U.K. City Economist and Fathom Co-Founder Danny Gabay Dies at 47by
Gabay died from ‘aggressive form of brain cancer’ this week
‘His passing is a great loss,’ Fathom’s Erik Britton says
Danny Gabay, former Bank of England economist and co-founder of Fathom Consulting, has died. He was 47.
Gabay passed away earlier this week from a “particularly aggressive form of brain cancer” first diagnosed 5 1/2 years ago, Fathom said in an e-mailed statement on Thursday. He successfully fought the illness until the tumor returned last summer and appeared again in the last couple of months.
“His passing is a great loss not only to his family, friends and colleagues, but also to the wider economics community,” said Erik Britton, co-director at Fathom. “He’s going to be very sorely missed by all of us.”
Gabay proved popular in the media and in front of City audiences in London’s financial district for his punchy rhetoric and willingness to take on officials such as Chancellor of the Exchequer George Osborne and BOE Governor Mark Carney. He advised both to find better ways to reduce the U.K.’s debt burden without crippling the economy and criticized the authorities for group think and repeating strategies that had caused the financial crisis.
He rejected Osborne’s 2013 plan to boost home ownership by helping support mortgages for those with limited cash, arguing “if you were to ask me to design a policy that would guarantee maximum damage to growth and Britain’s credit rating, this would be it.” In the same year he blamed Carney’s easy monetary policy for enabling debt to be run up.
“If you’ve ever tried to give up smoking, it’s painful, tedious and puts you in a bad mood,” he told Scotland on Sunday in 2013. “The simplest thing you can do to stop the cravings is have another” cigarette. “That’s what we’ve done -- we’ve given up the rebalancing and we’re back on the” cigarettes, “and we’re borrowing to pay for them,” he said.
After working at JPMorgan Chase & Co. and the BOE, Gabay set up London-based Fathom in 2003 along with fellow ex-U.K. central bank employees Shamik Dhar and Andrew Clare. At Fathom, Gabay helped recruit former Monetary Policy Committee members such as DeAnne Julius, Charles Goodhart and Sushil Wadhwani for regular seminars to challenge current thinking.
At the BOE, Gabay was a manager in the Monetary Analysis department and one of the authors of the central bank’s quarterly Inflation Report. Earlier in his career, Gabay was an economic adviser to government ministers including Virginia Bottomley and Michael Heseltine.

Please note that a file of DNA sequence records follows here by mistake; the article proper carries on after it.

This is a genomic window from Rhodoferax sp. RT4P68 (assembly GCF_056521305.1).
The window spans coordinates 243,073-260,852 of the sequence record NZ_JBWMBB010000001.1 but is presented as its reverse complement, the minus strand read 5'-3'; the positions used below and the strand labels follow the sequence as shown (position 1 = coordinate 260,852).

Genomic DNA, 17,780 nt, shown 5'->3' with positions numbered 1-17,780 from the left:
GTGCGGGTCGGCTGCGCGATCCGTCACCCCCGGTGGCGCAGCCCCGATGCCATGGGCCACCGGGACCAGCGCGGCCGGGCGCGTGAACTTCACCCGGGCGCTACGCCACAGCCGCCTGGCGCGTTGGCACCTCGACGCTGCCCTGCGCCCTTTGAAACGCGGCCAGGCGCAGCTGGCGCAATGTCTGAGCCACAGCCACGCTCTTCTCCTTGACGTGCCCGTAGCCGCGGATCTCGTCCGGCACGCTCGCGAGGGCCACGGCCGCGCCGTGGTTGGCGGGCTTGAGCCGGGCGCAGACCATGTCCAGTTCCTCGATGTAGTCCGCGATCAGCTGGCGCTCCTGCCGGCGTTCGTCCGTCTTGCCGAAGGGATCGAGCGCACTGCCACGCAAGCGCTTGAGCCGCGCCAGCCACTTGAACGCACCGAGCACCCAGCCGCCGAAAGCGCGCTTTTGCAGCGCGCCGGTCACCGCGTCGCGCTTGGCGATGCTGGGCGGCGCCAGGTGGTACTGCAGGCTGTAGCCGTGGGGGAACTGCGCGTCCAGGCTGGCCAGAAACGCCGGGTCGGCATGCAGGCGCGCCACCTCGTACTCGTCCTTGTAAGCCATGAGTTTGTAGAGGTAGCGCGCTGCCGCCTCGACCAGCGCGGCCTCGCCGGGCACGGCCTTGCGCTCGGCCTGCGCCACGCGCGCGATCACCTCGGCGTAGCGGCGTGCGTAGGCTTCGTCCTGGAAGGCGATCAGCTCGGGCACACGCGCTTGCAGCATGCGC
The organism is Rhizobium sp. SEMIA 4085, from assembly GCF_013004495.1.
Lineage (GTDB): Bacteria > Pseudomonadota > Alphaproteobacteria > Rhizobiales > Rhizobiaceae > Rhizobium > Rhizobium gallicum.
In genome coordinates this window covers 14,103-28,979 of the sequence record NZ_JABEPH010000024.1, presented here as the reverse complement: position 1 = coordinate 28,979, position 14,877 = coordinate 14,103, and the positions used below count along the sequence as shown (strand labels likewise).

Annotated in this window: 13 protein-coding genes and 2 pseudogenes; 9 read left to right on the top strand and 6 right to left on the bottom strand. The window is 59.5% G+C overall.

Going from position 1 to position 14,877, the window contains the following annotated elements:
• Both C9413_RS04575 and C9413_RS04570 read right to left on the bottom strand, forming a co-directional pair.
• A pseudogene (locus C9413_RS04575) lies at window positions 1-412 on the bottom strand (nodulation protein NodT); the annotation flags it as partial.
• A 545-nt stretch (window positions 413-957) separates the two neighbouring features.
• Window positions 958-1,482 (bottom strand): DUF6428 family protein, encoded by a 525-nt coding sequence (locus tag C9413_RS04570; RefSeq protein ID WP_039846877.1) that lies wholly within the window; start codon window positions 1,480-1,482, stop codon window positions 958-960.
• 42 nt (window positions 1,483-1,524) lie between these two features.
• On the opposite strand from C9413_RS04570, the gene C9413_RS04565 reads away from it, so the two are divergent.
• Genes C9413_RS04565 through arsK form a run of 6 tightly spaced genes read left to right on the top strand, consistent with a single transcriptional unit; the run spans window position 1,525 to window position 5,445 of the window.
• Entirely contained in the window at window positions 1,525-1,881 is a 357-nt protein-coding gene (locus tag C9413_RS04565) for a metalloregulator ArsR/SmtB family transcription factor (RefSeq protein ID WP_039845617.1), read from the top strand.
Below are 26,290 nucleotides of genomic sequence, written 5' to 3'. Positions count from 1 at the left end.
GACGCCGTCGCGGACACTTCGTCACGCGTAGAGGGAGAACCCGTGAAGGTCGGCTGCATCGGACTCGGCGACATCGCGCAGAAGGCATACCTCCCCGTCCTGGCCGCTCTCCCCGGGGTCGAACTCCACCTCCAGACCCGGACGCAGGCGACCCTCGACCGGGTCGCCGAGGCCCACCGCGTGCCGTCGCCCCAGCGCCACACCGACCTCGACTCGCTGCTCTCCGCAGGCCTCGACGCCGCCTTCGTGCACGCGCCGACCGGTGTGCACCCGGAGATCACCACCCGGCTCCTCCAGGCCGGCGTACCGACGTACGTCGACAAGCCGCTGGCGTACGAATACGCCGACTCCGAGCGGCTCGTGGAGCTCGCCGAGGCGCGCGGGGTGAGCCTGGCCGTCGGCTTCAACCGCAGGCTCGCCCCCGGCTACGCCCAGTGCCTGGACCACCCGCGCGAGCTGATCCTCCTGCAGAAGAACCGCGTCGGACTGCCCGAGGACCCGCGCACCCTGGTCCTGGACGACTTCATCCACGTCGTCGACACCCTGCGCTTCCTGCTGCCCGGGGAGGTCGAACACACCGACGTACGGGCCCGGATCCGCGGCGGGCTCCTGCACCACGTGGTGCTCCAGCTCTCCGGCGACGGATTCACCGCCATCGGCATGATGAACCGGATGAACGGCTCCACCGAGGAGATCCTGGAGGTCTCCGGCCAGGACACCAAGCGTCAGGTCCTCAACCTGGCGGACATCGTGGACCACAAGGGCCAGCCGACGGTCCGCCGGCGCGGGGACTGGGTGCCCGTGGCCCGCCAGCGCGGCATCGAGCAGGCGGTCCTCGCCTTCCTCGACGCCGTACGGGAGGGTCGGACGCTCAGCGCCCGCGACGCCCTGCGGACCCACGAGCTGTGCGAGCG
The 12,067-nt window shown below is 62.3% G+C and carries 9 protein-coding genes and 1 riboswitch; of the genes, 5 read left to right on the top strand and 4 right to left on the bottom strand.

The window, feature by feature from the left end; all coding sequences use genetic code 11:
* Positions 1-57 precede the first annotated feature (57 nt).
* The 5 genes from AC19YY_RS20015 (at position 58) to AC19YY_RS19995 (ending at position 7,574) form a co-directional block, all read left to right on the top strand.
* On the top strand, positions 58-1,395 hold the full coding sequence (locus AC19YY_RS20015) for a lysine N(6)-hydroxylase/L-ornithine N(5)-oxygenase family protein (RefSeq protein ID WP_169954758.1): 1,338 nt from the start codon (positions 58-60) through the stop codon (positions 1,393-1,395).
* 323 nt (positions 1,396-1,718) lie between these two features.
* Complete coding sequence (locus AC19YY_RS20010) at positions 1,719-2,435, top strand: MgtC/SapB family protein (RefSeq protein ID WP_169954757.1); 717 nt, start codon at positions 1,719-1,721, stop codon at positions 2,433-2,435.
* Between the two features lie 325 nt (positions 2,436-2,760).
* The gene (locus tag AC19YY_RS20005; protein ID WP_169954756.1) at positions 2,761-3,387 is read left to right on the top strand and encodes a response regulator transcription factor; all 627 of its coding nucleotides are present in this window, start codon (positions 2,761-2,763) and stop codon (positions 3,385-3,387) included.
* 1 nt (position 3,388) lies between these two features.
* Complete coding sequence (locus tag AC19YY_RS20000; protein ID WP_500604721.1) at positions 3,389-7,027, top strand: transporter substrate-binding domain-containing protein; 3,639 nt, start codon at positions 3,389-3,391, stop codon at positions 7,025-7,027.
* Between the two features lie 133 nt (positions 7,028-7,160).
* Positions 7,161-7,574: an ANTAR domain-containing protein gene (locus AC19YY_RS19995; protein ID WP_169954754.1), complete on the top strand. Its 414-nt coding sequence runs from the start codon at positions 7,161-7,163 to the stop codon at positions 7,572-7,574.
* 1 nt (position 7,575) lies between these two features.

At Fathom he was unafraid to pitch innovative proposals. At the height of the financial crisis in January 2009, he said the government should purchase houses on the verge of repossession to add money to the economy and save families from being thrown out of their homes. In 2012, he suggested the Treasury establish a “bad bank” to buy distressed mortgage-backed assets at a discount.
“The economy will never be free to resume its growth path until the paper shackles of its intertwined debts are cut,” he said.
More recently, he turned his sights on China, saying in November 2015 that he “bows to nobody” in his pessimism about the world’s second largest economy. He predicted the People’s Bank of China would eventually cut its benchmark rate to zero, although it has yet to do so.
Born in 1969 in Leeds, England, Gabay lived in Israel until he was six. After returning to the U.K., the lifelong supporter of Leeds United Football Club studied economics at Queen Mary College in London.
He is survived by his wife Alex and their two children. Fathom will make a donation in Gabay’s memory to the Marie Curie Hospice in Hampstead, London, where he spent his last few days, Britton said.
“Danny was a sharp, astutely intelligent, loving and caring individual with an outrageous sense of humor,” his sister Dalia said in the statement. “He was also a huge inspiration to many. However, his greatest achievement in life, in fact, his pride and absolute joy, were his two beautiful children that he has left behind.”